Antibiotic resistance: a call to action to prevent the next epidemic of inequality
January 18, 2021
Maya L Nadimpalli, Courtney W. Chan, Shira Doron
Nat Med. 2021 Jan 18. Online ahead of print.
PMID: 33462445 | DOI: 10.1038/s41591-020-01201-9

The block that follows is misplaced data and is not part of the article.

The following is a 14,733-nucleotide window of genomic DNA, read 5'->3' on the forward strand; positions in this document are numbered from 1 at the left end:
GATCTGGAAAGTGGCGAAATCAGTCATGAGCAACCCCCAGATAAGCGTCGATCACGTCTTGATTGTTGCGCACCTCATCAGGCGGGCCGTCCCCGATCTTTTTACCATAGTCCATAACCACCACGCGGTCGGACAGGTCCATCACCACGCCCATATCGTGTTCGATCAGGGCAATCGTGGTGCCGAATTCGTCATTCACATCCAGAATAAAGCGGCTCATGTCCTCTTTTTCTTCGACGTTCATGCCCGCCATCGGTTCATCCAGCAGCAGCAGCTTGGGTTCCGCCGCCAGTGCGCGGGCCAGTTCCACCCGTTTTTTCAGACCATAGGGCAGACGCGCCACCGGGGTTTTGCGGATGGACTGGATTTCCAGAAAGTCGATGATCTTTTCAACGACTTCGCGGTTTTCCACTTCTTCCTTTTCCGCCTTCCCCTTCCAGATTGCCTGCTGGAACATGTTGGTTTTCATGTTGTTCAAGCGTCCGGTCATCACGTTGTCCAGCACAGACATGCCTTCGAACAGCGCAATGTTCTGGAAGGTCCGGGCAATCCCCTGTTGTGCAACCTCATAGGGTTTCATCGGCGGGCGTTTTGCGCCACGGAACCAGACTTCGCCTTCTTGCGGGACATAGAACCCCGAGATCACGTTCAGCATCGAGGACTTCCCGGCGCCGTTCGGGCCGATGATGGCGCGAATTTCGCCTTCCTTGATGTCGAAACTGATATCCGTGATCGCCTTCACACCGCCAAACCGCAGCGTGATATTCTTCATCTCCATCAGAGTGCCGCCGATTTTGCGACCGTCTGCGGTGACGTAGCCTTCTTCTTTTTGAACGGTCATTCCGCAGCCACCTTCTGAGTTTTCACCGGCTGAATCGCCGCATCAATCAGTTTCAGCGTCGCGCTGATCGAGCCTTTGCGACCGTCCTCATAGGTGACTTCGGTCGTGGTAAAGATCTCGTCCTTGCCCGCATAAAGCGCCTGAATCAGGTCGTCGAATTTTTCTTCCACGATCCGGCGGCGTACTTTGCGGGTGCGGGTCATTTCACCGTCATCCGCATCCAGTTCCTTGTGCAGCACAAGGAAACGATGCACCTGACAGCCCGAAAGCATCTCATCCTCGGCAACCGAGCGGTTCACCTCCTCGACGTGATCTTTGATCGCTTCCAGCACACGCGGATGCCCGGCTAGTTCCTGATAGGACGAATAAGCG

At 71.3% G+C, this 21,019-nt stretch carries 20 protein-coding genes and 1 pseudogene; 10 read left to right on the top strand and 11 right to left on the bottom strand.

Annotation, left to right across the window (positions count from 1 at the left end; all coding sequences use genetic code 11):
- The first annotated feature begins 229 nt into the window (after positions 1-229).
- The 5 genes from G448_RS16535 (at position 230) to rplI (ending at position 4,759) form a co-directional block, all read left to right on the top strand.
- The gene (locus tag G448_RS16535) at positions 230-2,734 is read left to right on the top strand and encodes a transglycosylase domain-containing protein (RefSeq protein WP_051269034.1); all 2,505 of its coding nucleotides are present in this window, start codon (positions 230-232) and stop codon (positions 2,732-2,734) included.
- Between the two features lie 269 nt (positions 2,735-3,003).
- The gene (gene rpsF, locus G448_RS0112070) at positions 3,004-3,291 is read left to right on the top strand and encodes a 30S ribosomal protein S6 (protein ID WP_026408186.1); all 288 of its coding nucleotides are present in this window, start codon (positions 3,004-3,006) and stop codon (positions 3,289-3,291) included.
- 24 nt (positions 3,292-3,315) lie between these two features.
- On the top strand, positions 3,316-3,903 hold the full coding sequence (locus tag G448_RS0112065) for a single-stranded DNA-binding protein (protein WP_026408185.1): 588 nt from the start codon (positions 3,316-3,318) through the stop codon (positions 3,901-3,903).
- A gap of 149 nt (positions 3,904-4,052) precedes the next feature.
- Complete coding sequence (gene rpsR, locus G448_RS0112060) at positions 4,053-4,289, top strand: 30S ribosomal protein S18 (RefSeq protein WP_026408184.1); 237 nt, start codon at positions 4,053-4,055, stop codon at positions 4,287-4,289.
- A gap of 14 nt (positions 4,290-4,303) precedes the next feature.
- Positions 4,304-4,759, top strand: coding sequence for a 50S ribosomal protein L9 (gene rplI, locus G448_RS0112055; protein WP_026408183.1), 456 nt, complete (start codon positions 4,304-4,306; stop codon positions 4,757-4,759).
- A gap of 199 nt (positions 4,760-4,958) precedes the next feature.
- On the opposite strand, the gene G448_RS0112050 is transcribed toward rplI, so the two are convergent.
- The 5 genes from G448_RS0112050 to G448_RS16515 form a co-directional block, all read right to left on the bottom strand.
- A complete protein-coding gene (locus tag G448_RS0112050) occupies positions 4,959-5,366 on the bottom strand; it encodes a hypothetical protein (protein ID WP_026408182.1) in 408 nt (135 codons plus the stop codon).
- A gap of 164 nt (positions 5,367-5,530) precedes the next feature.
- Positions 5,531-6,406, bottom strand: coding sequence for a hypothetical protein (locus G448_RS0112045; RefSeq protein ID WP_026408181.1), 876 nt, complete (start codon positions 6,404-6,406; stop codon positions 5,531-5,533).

The COVID-19 pandemic has revealed the deadly impacts of structural racism and systemic health inequalities on racial and ethnic minorities in the USA. Black and Hispanic/Latinx populations have been disproportionately impacted by COVID-19, accounting for nearly half of the cases and 37% of the deaths so far, despite making up less than a third of the US population1. This stark imbalance has highlighted the need to examine the role of racial and ethnic disparities in shaping health outcomes. Antibiotic resistance (AR) is widely considered to be the next global pandemic. When bacteria no longer respond to antibiotics, treatment is more costly and burdensome and is much less likely to succeed. As many as 162,000 US adults die from multidrug-resistant bacterial infections each year, which makes resistant infections the third leading cause of death2. Rising concerns about both the health impacts and economic impacts of AR have led to national efforts to increase surveillance, minimize inappropriate antibiotic use, jumpstart the development of diagnostics and antibiotics, and increase awareness of AR. However, the idea that AR could disproportionately impact racial and ethnic minorities has not yet entered the scientific discourse.